What is the different between H35 and H70? Why would you use H35 in a car?
The numbers refer to the pressure of the fuel, measured in megapascals. Existing stations were designed to fill at both pressures because—at the time—some of the cars used only H35 and we assumed that the stations would also fill trucks and buses, which use H35. Now all the cars use H70 and additional market research indicates that trucks and buses will likely use a separate station or a separate dispenser. Newer stations, like Anaheim and those under construction, have only H70.
At times, when a station has limited pressure and can’t dispense H70, you can get ½ tank (or less) from the H35 side. Several CaFCP staff have FCEVs and we see drivers who fill with H35 and then “top off” with H70 because they think they’re getting more fuel. Nothing supports that theory, including personal experimentation.
Can the same station serve cars, trucks, and buses?
Generally, no. Cars and heavy-duty vehicles use different fueling protocols. In rare cases, vehicles of different categories use the same station. For example, the UC Irvine station fuels the UCI Anteater Express bus and has sometimes fueled an OCTA bus, in addition to passenger vehicles. OCTA is in the process of building its own hydrogen station to accommodate its bus and 10 more that are coming.
In the Medium- and Heavy-Duty Fuel Cell Track Action Plan summary, page 11 states, “A medium-duty parcel delivery truck will need approximately 10 kilograms of hydrogen; more than twice the capacity of a passenger vehicle. Fuel cell trucks will need high-capacity stations, meaning that they store 500/kg or more of hydrogen and can fill vehicles back-to-back in less than 10 minutes per vehicle.” It is possible that passenger fuel cell cars and fuel cell trucks will fuel at the same site, but not the same pump, like truck stops do today.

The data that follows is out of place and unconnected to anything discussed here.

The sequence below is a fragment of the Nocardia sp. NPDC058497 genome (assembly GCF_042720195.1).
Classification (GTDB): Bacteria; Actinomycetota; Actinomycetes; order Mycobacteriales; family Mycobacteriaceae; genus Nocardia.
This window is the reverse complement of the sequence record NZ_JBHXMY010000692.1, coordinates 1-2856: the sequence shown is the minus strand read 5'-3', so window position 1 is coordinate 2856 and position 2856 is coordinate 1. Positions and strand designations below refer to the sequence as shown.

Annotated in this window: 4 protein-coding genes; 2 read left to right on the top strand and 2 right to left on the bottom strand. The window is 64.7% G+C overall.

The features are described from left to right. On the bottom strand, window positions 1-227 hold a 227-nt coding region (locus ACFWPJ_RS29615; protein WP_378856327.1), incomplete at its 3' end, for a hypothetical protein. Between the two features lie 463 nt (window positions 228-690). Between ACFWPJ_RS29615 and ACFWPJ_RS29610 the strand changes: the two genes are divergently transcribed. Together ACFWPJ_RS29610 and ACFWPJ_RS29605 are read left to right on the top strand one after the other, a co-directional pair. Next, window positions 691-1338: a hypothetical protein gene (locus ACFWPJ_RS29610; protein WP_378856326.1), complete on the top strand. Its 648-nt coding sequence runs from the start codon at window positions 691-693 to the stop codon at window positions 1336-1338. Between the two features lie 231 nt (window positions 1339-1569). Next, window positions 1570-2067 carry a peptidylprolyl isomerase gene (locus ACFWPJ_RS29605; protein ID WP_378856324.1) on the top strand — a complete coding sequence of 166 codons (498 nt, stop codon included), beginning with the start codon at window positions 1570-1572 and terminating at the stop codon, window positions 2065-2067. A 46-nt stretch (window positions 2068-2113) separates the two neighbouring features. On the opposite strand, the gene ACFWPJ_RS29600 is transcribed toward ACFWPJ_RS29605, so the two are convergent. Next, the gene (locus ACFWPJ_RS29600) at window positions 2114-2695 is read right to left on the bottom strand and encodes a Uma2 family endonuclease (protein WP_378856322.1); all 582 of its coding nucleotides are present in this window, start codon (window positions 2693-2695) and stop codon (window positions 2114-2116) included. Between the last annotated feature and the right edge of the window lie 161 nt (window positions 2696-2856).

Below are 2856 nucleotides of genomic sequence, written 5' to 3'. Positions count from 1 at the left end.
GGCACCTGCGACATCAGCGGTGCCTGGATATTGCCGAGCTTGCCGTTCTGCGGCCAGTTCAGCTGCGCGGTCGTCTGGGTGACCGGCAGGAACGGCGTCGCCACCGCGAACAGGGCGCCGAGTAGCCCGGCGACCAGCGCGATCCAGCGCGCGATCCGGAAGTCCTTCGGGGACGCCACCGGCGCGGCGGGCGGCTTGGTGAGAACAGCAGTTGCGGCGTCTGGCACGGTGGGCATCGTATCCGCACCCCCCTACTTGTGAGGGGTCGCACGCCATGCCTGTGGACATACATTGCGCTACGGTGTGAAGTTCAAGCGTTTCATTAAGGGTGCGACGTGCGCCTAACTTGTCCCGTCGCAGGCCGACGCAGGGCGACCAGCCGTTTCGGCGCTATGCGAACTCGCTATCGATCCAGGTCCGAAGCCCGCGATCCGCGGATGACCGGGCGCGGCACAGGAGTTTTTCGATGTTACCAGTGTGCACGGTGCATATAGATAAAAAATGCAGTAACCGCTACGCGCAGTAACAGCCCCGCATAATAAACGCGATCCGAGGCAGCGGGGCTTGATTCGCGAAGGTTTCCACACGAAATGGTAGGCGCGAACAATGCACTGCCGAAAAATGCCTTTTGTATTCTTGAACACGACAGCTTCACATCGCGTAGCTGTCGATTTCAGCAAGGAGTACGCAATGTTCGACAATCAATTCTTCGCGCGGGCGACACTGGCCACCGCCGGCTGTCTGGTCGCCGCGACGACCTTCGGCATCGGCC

Why do some stations make you watch a video and enter a code? Are we going to get away from this requirement?
If you are swiping a credit card for the first time at some stations, you’ll be prompted to watch the training video. Just push the No key to skip the video. (Pushing the Cancel key does not skip the video.)
The training video/PIN is a legacy from when AHJs needed confidence that consumers knew what they were doing. CNG fueling went through the same process. With a few years of operation under our belts and many safety codes and standards in place, training isn’t necessary. New stations don’t require watching a video and as familiarity with dispensing gaseous fuel grows, the video will disappear altogether.
Does the station handle two-way fuel systems? Can the car send its fuel to the station?